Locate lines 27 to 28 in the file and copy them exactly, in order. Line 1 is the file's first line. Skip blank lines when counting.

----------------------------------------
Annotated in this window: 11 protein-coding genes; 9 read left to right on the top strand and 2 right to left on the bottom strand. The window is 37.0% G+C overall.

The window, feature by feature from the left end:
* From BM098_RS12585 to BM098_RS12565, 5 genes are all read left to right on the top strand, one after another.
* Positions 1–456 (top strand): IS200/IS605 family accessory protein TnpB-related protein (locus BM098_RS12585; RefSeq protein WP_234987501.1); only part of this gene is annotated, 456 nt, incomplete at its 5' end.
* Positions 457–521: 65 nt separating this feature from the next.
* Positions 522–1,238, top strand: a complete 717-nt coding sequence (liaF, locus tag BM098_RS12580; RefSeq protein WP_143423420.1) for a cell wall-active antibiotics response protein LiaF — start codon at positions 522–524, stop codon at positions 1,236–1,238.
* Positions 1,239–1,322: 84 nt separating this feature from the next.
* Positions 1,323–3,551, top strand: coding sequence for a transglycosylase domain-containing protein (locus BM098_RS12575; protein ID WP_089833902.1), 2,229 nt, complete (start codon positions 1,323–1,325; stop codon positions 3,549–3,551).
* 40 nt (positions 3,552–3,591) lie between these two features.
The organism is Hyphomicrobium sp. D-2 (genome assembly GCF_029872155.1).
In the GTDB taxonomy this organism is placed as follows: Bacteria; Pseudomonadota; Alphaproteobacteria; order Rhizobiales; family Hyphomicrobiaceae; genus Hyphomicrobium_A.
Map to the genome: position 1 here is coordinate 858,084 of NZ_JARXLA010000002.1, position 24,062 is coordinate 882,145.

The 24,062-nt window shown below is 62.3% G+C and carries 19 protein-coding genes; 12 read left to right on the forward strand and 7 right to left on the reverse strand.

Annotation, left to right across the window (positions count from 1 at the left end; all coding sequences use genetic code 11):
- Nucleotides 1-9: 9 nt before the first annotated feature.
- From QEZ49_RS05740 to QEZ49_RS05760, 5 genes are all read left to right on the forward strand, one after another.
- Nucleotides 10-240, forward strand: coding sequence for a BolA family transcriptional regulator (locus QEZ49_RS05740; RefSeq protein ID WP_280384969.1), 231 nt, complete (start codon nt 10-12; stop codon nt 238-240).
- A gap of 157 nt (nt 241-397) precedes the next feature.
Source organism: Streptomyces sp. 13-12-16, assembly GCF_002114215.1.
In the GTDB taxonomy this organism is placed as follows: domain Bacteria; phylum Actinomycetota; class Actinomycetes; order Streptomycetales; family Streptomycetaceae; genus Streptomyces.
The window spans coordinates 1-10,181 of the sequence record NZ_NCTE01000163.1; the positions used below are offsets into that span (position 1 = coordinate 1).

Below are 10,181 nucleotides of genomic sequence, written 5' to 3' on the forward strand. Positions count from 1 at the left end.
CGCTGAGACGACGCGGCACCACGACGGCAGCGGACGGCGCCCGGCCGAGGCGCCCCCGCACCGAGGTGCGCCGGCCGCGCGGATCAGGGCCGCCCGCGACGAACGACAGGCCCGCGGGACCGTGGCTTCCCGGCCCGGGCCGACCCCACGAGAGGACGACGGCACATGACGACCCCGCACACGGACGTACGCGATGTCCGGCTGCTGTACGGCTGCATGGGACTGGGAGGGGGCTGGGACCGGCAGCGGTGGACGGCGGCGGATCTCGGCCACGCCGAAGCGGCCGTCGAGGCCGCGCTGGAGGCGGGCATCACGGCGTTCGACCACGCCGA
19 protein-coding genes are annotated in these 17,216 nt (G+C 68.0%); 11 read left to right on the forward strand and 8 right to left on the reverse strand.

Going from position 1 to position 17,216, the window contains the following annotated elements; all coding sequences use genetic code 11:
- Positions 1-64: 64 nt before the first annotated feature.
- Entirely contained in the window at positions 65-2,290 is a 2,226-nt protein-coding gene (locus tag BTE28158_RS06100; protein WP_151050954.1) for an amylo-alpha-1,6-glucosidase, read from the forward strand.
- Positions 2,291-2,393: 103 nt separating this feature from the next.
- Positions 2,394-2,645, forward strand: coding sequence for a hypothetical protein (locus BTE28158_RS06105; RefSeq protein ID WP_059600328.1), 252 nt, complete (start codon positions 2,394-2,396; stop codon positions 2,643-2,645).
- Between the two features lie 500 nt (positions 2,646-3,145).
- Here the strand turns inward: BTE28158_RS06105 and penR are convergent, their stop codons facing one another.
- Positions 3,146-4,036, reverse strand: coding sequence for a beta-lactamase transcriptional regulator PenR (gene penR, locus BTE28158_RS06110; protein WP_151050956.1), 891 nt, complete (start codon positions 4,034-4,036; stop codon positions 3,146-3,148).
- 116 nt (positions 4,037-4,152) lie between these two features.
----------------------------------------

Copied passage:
- Entirely contained in the window at positions 65-2,290 is a 2,226-nt protein-coding gene (locus tag BTE28158_RS06100; protein WP_151050954.1) for an amylo-alpha-1,6-glucosidase, read from the forward strand.
- Positions 2,291-2,393: 103 nt separating this feature from the next.